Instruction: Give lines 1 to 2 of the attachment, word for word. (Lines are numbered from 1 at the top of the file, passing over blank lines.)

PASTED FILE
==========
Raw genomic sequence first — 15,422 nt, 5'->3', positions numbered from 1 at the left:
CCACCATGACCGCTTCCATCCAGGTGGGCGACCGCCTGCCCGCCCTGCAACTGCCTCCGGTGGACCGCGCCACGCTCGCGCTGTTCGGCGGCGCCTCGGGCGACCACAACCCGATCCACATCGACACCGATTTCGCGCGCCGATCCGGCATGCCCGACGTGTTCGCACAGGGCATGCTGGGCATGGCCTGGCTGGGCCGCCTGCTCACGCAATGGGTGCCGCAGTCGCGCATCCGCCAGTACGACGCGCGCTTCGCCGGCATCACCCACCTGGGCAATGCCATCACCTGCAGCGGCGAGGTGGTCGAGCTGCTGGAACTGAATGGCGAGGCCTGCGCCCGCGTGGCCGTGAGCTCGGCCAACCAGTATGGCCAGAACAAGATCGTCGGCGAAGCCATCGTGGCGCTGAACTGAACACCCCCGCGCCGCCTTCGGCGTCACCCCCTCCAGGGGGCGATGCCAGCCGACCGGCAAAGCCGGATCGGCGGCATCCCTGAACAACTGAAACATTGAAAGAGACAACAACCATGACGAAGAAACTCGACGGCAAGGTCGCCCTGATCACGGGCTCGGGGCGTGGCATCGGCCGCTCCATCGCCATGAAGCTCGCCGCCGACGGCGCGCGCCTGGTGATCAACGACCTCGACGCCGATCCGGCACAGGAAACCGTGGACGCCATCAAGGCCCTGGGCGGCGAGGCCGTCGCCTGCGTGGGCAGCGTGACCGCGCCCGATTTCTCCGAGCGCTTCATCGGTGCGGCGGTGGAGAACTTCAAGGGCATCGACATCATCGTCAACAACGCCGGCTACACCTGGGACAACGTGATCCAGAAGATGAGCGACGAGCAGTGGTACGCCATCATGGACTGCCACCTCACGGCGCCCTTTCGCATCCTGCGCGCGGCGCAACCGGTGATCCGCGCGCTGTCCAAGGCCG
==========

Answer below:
Raw genomic sequence first — 15,422 nt, 5'->3', positions numbered from 1 at the left:
CCACCATGACCGCTTCCATCCAGGTGGGCGACCGCCTGCCCGCCCTGCAACTGCCTCCGGTGGACCGCGCCACGCTCGCGCTGTTCGGCGGCGCCTCGGGCGACCACAACCCGATCCACATCGACACCGATTTCGCGCGCCGATCCGGCATGCCCGACGTGTTCGCACAGGGCATGCTGGGCATGGCCTGGCTGGGCCGCCTGCTCACGCAATGGGTGCCGCAGTCGCGCATCCGCCAGTACGACGCGCGCTTCGCCGGCATCACCCACCTGGGCAATGCCATCACCTGCAGCGGCGAGGTGGTCGAGCTGCTGGAACTGAATGGCGAGGCCTGCGCCCGCGTGGCCGTGAGCTCGGCCAACCAGTATGGCCAGAACAAGATCGTCGGCGAAGCCATCGTGGCGCTGAACTGAACACCCCCGCGCCGCCTTCGGCGTCACCCCCTCCAGGGGGCGATGCCAGCCGACCGGCAAAGCCGGATCGGCGGCATCCCTGAACAACTGAAACATTGAAAGAGACAACAACCATGACGAAGAAACTCGACGGCAAGGTCGCCCTGATCACGGGCTCGGGGCGTGGCATCGGCCGCTCCATCGCCATGAAGCTCGCCGCCGACGGCGCGCGCCTGGTGATCAACGACCTCGACGCCGATCCGGCACAGGAAACCGTGGACGCCATCAAGGCCCTGGGCGGCGAGGCCGTCGCCTGCGTGGGCAGCGTGACCGCGCCCGATTTCTCCGAGCGCTTCATCGGTGCGGCGGTGGAGAACTTCAAGGGCATCGACATCATCGTCAACAACGCCGGCTACACCTGGGACAACGTGATCCAGAAGATGAGCGACGAGCAGTGGTACGCCATCATGGACTGCCACCTCACGGCGCCCTTTCGCATCCTGCGCGCGGCGCAACCGGTGATCCGCGCGCTGTCCAAGGCCG